Books are an escape into another reality, a chance to live and experience and enjoy what the limits of human imagination has to offer.
1. The Secret History of Vegas by Chris Abani
I thoroughly enjoyed reading this particular book by Chris Abani. I got to know about this book from James Murua’s literature blog. The book has been shortlisted and won several awards. See other glowing reviews here (The Washington Post) and here (The New York Times).
I read the book back in May and I am just reviewing it now, six months later. I have either become lazy or I am losing the blogging mojo or both. Anyway, this is not a conspiracy book about the current Las Vegas and its secret past; rather it is a story about twin brothers who are conjoined into adulthood. One is Fire and the other is Water. They are homeless “freaks”, Water is tall and handsome while Fire grows out from his side.. little more than a head with two arms projecting out of Water’s side. They are caught with a container of blood near Lake Mead where bodies of homeless have been dumped before. It is also a story about a certain South African called Dr. Sunil, who lives in Las Vegas and is conducting dubious experiments for the US government, reminiscent of other experiments he carried out for the apartheid government back in his home country. There are many other characters as well, such as detective Salazar. As the story unfolds, we get to see the backstory to the characters and realize just how much, in the words of the Washington Post review, “the world can be horrid on a grand scale, and we’re all at risk of being downwind of the worst that humanity has to offer.” This book will be worth your time.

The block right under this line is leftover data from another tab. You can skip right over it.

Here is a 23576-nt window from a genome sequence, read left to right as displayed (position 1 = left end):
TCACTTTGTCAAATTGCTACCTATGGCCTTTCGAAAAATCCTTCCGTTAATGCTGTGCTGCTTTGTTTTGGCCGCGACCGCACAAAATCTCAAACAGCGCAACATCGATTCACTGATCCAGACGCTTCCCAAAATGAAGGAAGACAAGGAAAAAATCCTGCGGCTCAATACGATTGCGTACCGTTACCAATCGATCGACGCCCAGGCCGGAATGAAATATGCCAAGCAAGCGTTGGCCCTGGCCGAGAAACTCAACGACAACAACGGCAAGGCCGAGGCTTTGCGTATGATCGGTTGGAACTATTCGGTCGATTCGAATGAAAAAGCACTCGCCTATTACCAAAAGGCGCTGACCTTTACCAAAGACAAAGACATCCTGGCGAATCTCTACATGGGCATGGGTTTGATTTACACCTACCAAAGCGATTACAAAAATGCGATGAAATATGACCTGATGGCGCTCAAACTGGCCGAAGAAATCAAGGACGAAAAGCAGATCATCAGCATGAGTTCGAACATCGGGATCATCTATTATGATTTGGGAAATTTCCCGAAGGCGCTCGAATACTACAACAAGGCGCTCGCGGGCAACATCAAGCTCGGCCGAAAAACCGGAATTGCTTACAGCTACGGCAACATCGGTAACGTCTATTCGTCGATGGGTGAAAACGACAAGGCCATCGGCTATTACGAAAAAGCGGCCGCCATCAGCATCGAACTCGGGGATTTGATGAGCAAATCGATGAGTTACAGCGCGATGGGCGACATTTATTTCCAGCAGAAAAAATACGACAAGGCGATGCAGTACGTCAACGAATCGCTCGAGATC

2. Gone Girl by Gillian Flynn
I am glad I hadn’t watched this movie because I could then realize why the book had to be made into a movie.
— Savvy Kenya (@savvykenya) July 13, 2015
That is how I felt while reading the book. It was full of suspense from the beginning to the very end. There are two sides to every story has never been a truer statement.
The story starts when Amy, Nick Dune’s wife, has gone missing (she is the Gone Girl). From the journal entries from her past, she tells the story of how she and Nick met five years prior, their marriage that has been steadily disintegrating since then until she finally goes missing on their 5th anniversary. Nick starts looking for his wife and after reporting her missing to the cops and calling her parents, he quickly becomes a suspect in the case. Overwhelming evidence seems to pile up and Amy’s diary entries make us suspicious too. The question now is, is Amy still alive? Where was she? Is Nick innocent? The story has an interesting twist at the end that I don’t want to give away, but Amy could be lying in her journal, or Nick could be the one lying, or both are lying. You find out.
3. The Weight of Whispers by Yvonne Adhiambo Owuor
Well, this isn’t exactly a novel but the award winning short story by Yvonne. You can get the pdf here. The story won the 2003 Caine Prize for African Writing.
It’s a story about Rwandan genocide survivors. War robs people of their homes, their livelihoods, their security, the innocence, their status and material possessions, their lives and that of their kin, but most of all, war robs people of their DIGNITY. When you are alive and you are refugee, you lose your dignity as you try to jump over a fence other human beings erect to keep you out of “their country”, as you beg for bread and water so your children won’t starve, as you push other refugees to get into a train that’s going to destinations where no one wants to see you, where they don’t think of you as a fellow human being but as a REFUGEE.